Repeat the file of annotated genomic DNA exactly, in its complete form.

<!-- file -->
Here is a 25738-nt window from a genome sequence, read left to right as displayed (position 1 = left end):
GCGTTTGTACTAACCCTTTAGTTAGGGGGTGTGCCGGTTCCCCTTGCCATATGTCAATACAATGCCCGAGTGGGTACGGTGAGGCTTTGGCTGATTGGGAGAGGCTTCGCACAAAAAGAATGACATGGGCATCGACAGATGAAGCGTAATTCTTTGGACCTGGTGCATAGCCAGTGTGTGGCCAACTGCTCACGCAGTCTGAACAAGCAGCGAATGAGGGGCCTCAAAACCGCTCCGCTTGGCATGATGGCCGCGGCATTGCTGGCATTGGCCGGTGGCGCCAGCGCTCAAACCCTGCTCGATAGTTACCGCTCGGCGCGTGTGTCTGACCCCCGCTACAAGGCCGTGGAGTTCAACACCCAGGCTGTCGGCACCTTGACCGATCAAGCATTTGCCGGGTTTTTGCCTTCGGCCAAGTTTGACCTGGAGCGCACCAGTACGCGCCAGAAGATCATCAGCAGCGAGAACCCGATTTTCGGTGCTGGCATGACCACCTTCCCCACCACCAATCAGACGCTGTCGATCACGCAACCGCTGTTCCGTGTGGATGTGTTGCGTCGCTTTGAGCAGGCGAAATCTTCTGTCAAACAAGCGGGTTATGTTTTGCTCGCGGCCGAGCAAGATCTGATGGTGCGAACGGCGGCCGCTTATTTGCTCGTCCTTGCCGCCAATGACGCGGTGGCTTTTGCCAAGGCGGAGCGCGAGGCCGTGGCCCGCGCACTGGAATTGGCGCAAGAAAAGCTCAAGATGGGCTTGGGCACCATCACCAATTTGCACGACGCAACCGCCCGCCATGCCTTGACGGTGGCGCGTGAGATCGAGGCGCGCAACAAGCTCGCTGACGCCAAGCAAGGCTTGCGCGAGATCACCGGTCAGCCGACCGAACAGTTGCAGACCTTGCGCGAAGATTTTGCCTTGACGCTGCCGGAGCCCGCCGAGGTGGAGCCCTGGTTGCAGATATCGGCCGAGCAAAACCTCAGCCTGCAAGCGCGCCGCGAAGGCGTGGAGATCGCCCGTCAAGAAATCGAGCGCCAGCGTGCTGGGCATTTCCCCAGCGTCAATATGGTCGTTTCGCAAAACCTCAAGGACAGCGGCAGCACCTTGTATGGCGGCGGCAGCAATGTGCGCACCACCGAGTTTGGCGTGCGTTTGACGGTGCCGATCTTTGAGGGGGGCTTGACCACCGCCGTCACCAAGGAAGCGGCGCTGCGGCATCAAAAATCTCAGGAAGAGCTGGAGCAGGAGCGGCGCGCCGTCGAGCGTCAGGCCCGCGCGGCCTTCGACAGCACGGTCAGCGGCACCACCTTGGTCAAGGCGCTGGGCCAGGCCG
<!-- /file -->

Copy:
Here is a 25738-nt window from a genome sequence, read left to right as displayed (position 1 = left end):
GCGTTTGTACTAACCCTTTAGTTAGGGGGTGTGCCGGTTCCCCTTGCCATATGTCAATACAATGCCCGAGTGGGTACGGTGAGGCTTTGGCTGATTGGGAGAGGCTTCGCACAAAAAGAATGACATGGGCATCGACAGATGAAGCGTAATTCTTTGGACCTGGTGCATAGCCAGTGTGTGGCCAACTGCTCACGCAGTCTGAACAAGCAGCGAATGAGGGGCCTCAAAACCGCTCCGCTTGGCATGATGGCCGCGGCATTGCTGGCATTGGCCGGTGGCGCCAGCGCTCAAACCCTGCTCGATAGTTACCGCTCGGCGCGTGTGTCTGACCCCCGCTACAAGGCCGTGGAGTTCAACACCCAGGCTGTCGGCACCTTGACCGATCAAGCATTTGCCGGGTTTTTGCCTTCGGCCAAGTTTGACCTGGAGCGCACCAGTACGCGCCAGAAGATCATCAGCAGCGAGAACCCGATTTTCGGTGCTGGCATGACCACCTTCCCCACCACCAATCAGACGCTGTCGATCACGCAACCGCTGTTCCGTGTGGATGTGTTGCGTCGCTTTGAGCAGGCGAAATCTTCTGTCAAACAAGCGGGTTATGTTTTGCTCGCGGCCGAGCAAGATCTGATGGTGCGAACGGCGGCCGCTTATTTGCTCGTCCTTGCCGCCAATGACGCGGTGGCTTTTGCCAAGGCGGAGCGCGAGGCCGTGGCCCGCGCACTGGAATTGGCGCAAGAAAAGCTCAAGATGGGCTTGGGCACCATCACCAATTTGCACGACGCAACCGCCCGCCATGCCTTGACGGTGGCGCGTGAGATCGAGGCGCGCAACAAGCTCGCTGACGCCAAGCAAGGCTTGCGCGAGATCACCGGTCAGCCGACCGAACAGTTGCAGACCTTGCGCGAAGATTTTGCCTTGACGCTGCCGGAGCCCGCCGAGGTGGAGCCCTGGTTGCAGATATCGGCCGAGCAAAACCTCAGCCTGCAAGCGCGCCGCGAAGGCGTGGAGATCGCCCGTCAAGAAATCGAGCGCCAGCGTGCTGGGCATTTCCCCAGCGTCAATATGGTCGTTTCGCAAAACCTCAAGGACAGCGGCAGCACCTTGTATGGCGGCGGCAGCAATGTGCGCACCACCGAGTTTGGCGTGCGTTTGACGGTGCCGATCTTTGAGGGGGGCTTGACCACCGCCGTCACCAAGGAAGCGGCGCTGCGGCATCAAAAATCTCAGGAAGAGCTGGAGCAGGAGCGGCGCGCCGTCGAGCGTCAGGCCCGCGCGGCCTTCGACAGCACGGTCAGCGGCACCACCTTGGTCAAGGCGCTGGGCCAGGCCG